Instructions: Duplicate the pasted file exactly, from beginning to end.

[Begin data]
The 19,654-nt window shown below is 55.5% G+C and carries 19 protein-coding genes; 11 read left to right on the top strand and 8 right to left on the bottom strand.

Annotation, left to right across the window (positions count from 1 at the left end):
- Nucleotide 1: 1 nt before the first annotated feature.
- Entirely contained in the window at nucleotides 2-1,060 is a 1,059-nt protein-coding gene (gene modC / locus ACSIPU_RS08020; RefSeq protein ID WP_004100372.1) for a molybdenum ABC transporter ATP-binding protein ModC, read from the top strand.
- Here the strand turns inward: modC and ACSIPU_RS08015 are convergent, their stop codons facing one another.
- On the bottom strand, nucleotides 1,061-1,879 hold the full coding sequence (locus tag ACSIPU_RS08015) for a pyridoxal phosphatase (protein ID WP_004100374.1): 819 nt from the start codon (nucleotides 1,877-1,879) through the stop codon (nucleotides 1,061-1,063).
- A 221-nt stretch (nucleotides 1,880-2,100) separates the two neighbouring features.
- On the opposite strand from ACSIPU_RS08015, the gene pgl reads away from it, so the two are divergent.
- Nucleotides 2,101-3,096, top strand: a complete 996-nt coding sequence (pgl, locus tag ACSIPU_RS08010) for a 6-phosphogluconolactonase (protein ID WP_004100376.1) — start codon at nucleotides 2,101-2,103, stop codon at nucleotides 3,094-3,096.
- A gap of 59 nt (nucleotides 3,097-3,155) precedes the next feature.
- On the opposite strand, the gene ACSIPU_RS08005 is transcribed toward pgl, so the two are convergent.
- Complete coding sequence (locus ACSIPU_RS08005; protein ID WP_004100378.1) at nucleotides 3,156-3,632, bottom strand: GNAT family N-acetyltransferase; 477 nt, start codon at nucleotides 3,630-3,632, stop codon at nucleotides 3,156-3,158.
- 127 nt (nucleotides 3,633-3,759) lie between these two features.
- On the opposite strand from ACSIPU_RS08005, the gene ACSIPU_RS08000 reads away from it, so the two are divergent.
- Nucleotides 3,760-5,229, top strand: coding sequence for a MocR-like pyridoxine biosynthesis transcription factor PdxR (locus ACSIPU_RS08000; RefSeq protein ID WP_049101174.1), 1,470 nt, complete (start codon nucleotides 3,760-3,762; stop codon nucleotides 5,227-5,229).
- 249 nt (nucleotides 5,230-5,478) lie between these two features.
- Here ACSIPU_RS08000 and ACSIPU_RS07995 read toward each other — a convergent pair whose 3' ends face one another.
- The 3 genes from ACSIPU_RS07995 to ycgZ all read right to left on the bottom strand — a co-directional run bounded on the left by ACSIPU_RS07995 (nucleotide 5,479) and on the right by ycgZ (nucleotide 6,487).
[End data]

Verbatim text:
The 19,654-nt window shown below is 55.5% G+C and carries 19 protein-coding genes; 11 read left to right on the top strand and 8 right to left on the bottom strand.

Annotation, left to right across the window (positions count from 1 at the left end):
- Nucleotide 1: 1 nt before the first annotated feature.
- Entirely contained in the window at nucleotides 2-1,060 is a 1,059-nt protein-coding gene (gene modC / locus ACSIPU_RS08020; RefSeq protein ID WP_004100372.1) for a molybdenum ABC transporter ATP-binding protein ModC, read from the top strand.
- Here the strand turns inward: modC and ACSIPU_RS08015 are convergent, their stop codons facing one another.
- On the bottom strand, nucleotides 1,061-1,879 hold the full coding sequence (locus tag ACSIPU_RS08015) for a pyridoxal phosphatase (protein ID WP_004100374.1): 819 nt from the start codon (nucleotides 1,877-1,879) through the stop codon (nucleotides 1,061-1,063).
- A 221-nt stretch (nucleotides 1,880-2,100) separates the two neighbouring features.
- On the opposite strand from ACSIPU_RS08015, the gene pgl reads away from it, so the two are divergent.
- Nucleotides 2,101-3,096, top strand: a complete 996-nt coding sequence (pgl, locus tag ACSIPU_RS08010) for a 6-phosphogluconolactonase (protein ID WP_004100376.1) — start codon at nucleotides 2,101-2,103, stop codon at nucleotides 3,094-3,096.
- A gap of 59 nt (nucleotides 3,097-3,155) precedes the next feature.
- On the opposite strand, the gene ACSIPU_RS08005 is transcribed toward pgl, so the two are convergent.
- Complete coding sequence (locus ACSIPU_RS08005; protein ID WP_004100378.1) at nucleotides 3,156-3,632, bottom strand: GNAT family N-acetyltransferase; 477 nt, start codon at nucleotides 3,630-3,632, stop codon at nucleotides 3,156-3,158.
- 127 nt (nucleotides 3,633-3,759) lie between these two features.
- On the opposite strand from ACSIPU_RS08005, the gene ACSIPU_RS08000 reads away from it, so the two are divergent.
- Nucleotides 3,760-5,229, top strand: coding sequence for a MocR-like pyridoxine biosynthesis transcription factor PdxR (locus ACSIPU_RS08000; RefSeq protein ID WP_049101174.1), 1,470 nt, complete (start codon nucleotides 3,760-3,762; stop codon nucleotides 5,227-5,229).
- 249 nt (nucleotides 5,230-5,478) lie between these two features.
- Here ACSIPU_RS08000 and ACSIPU_RS07995 read toward each other — a convergent pair whose 3' ends face one another.
- The 3 genes from ACSIPU_RS07995 to ycgZ all read right to left on the bottom strand — a co-directional run bounded on the left by ACSIPU_RS07995 (nucleotide 5,479) and on the right by ycgZ (nucleotide 6,487).